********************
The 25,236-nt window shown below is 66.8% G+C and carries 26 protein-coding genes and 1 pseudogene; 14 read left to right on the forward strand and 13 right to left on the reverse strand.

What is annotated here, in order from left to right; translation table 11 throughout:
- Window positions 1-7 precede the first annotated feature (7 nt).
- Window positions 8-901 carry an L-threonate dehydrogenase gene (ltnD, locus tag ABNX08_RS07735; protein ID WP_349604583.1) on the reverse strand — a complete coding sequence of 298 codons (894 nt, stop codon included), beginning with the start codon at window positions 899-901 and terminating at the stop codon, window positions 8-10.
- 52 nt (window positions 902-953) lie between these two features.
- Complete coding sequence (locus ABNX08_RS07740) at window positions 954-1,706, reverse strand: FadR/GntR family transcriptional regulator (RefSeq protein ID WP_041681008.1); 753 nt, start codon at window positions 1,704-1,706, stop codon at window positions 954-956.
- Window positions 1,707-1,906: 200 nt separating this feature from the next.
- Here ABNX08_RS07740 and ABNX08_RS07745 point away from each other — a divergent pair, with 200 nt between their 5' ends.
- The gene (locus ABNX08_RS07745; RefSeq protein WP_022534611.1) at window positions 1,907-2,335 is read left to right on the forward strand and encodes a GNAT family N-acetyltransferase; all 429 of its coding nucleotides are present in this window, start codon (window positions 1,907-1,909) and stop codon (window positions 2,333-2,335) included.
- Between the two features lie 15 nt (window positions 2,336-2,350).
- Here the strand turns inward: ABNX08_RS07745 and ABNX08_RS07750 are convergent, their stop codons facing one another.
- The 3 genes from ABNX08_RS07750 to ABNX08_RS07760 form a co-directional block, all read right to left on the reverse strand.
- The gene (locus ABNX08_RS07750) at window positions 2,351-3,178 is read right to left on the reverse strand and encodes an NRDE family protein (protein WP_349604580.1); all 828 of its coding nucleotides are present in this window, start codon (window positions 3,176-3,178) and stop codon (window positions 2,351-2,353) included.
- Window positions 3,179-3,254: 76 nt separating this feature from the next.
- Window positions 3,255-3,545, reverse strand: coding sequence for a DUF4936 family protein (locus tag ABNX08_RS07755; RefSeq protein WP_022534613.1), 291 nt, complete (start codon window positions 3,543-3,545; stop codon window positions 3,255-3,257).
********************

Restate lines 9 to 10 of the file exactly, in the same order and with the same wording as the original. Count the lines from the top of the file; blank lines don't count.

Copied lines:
- The gene (locus ABNX08_RS07745; RefSeq protein WP_022534611.1) at window positions 1,907-2,335 is read left to right on the forward strand and encodes a GNAT family N-acetyltransferase; all 429 of its coding nucleotides are present in this window, start codon (window positions 1,907-1,909) and stop codon (window positions 2,333-2,335) included.
- Between the two features lie 15 nt (window positions 2,336-2,350).